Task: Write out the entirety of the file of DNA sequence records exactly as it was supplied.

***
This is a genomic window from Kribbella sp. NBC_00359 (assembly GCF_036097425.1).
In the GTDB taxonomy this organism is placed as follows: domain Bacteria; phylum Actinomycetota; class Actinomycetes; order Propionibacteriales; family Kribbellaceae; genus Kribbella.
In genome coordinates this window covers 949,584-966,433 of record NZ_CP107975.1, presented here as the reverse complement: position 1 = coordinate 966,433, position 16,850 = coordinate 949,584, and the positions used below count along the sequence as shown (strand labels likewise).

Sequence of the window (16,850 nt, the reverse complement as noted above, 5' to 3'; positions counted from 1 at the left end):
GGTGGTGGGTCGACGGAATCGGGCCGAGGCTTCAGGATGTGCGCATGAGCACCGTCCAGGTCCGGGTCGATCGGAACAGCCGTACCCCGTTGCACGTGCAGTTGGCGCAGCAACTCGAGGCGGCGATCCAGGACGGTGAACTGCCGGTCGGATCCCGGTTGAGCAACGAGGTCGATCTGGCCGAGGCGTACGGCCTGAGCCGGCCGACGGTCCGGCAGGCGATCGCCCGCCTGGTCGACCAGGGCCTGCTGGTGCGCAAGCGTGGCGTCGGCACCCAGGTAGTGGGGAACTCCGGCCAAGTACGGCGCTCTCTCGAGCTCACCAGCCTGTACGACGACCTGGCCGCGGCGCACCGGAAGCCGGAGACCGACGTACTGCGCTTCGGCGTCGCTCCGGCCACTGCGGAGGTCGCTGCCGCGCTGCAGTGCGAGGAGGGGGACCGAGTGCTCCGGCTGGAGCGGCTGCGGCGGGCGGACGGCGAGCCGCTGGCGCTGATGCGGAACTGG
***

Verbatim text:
This is a genomic window from Kribbella sp. NBC_00359 (assembly GCF_036097425.1).
In the GTDB taxonomy this organism is placed as follows: domain Bacteria; phylum Actinomycetota; class Actinomycetes; order Propionibacteriales; family Kribbellaceae; genus Kribbella.
In genome coordinates this window covers 949,584-966,433 of record NZ_CP107975.1, presented here as the reverse complement: position 1 = coordinate 966,433, position 16,850 = coordinate 949,584, and the positions used below count along the sequence as shown (strand labels likewise).

Sequence of the window (16,850 nt, the reverse complement as noted above, 5' to 3'; positions counted from 1 at the left end):
GGTGGTGGGTCGACGGAATCGGGCCGAGGCTTCAGGATGTGCGCATGAGCACCGTCCAGGTCCGGGTCGATCGGAACAGCCGTACCCCGTTGCACGTGCAGTTGGCGCAGCAACTCGAGGCGGCGATCCAGGACGGTGAACTGCCGGTCGGATCCCGGTTGAGCAACGAGGTCGATCTGGCCGAGGCGTACGGCCTGAGCCGGCCGACGGTCCGGCAGGCGATCGCCCGCCTGGTCGACCAGGGCCTGCTGGTGCGCAAGCGTGGCGTCGGCACCCAGGTAGTGGGGAACTCCGGCCAAGTACGGCGCTCTCTCGAGCTCACCAGCCTGTACGACGACCTGGCCGCGGCGCACCGGAAGCCGGAGACCGACGTACTGCGCTTCGGCGTCGCTCCGGCCACTGCGGAGGTCGCTGCCGCGCTGCAGTGCGAGGAGGGGGACCGAGTGCTCCGGCTGGAGCGGCTGCGGCGGGCGGACGGCGAGCCGCTGGCGCTGATGCGGAACTGG